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Context and Variation

Context and Variation


Human behavior, evolutionary medicine… and ladybusiness.
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The views expressed are those of the author and are not necessarily those of Scientific American.


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It’s been a while since I shared what I’ve been reading. Here are a bunch of things that have made me think, or helped me think, in the last few months.

 

Normalizing the existence of women and the work they do

Here is an archive of images of women doing science

Here is an archive of images of women breastfeeding

 

Teaching in higher education

Teaching while black

“My student’s performance of the sassy me was meant as a compliment and in a mode she wanted to emulate in spirit if not in style. We were having fun, and I liked her too much to ruin her enjoyment of my “sassiness,” my “fierceness,” my “no-you-din’t-ness,” but it stayed with me and had me wondering about that space between what I perform (however badly) in the classroom and what is projected onto me and how those are inevitably racialized by both me and my students. Recently a student wrote, “She is the SHIT! Know DAT!” on the back of one of my evaluations, and, after laughing aloud in my office, I had to wonder what about my teaching of 19th-century British literature invites this interpretation of me.”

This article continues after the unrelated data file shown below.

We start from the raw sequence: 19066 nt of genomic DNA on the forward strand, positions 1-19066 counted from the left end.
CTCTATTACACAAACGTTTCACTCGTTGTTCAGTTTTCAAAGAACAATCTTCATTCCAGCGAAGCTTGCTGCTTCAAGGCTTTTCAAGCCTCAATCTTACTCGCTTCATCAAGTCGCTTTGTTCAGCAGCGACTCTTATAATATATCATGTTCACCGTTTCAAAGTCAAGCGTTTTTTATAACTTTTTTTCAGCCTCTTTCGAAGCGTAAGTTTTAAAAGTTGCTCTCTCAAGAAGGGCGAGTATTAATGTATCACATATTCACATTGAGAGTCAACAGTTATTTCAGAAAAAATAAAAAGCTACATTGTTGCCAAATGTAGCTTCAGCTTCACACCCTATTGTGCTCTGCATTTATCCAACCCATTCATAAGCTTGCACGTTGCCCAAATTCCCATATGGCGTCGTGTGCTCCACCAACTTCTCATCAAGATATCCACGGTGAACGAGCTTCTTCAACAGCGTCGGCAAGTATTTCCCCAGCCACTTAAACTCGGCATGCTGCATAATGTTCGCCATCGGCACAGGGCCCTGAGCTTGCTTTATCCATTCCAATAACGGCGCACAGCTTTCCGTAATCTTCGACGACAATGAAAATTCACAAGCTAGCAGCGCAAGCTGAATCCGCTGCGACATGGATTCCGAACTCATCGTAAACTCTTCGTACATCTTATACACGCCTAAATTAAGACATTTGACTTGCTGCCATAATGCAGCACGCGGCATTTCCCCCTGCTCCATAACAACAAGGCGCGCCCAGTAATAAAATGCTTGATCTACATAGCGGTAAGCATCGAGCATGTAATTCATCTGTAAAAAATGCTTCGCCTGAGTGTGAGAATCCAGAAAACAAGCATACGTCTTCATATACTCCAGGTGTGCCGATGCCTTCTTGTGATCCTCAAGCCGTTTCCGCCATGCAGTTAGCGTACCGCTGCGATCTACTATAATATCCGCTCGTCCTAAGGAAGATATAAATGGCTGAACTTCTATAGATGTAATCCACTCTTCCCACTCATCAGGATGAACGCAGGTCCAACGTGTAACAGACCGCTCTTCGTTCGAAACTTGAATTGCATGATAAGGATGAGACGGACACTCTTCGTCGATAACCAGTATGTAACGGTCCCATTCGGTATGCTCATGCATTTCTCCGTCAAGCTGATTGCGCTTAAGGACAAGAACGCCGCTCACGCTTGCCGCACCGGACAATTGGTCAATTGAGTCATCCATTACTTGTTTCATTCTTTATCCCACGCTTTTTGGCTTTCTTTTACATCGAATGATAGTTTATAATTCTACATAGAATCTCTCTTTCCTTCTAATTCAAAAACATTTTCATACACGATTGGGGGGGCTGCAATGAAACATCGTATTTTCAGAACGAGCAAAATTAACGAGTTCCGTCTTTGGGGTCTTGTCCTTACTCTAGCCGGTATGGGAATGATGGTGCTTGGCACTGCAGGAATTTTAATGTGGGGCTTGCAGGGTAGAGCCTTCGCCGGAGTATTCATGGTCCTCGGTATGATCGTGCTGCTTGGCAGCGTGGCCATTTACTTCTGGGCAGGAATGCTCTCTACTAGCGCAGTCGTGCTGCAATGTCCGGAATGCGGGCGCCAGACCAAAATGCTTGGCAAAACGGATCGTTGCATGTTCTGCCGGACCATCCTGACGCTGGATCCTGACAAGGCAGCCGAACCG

An Invitation for Engagement: Assigning and Assessing Field Notes to Promote Deeper Levels of Observation

Navigating Difficult Dialogue in the Classroom

 

Role modeling

Re: “When I grow up, I want to be a zookeeper!” and other girly things

The Year I Didn’t Retweet Men: Being mindful about whose voices I amplify

Goodbye Academia

 

Trolls and other jerks

Internet Trolls Really Are Horrible People (paper to which this article refers here)

Please Consider This a Polite Spanking

Here are some quotes from a manuscript review shared in the above post. That means an editor at Global Ecology and Biogeography let these through, which I find shameful. [I misunderstood -- the review did not happen at that journal, but it's where the manuscript was eventually published.]

“the study was done on less than 10% of the appropriate species […] Such academic laziness is inexcusable and scandalous

“there are many instances where the authors appear to pull the wool over the reader’s eyes

“This is another example of embarrassingly obvious laziness.

“That goes beyond even forgivable bending of the truth

“If any of the authors were thinking

“Please consider this a polite spanking.”

 

Miscellaneous science

Building Babies press briefing from AAAS. Those of you who are teachers may want to consider springing for the actual session – it’s $50 for six great talks.

5 Psychological Studies that Require a Second Look

Breast Cancer’s Latest Saga: Misfearing and Misplaced Goalposts

Male Sexual Orientation Influenced by Genes, Study Shows. I just had to share an article that wins this month’s award for most vaguely accurate title.

Kate Clancy About the Author: Dr. Kate Clancy is an Assistant Professor of Anthropology at the University of Illinois. She studies the evolutionary medicine of women’s reproductive physiology, and blogs about her field, the evolution of human behavior and issues for women in science. Find her comment policy here. Follow on Twitter @KateClancy.

The views expressed are those of the author and are not necessarily those of Scientific American.

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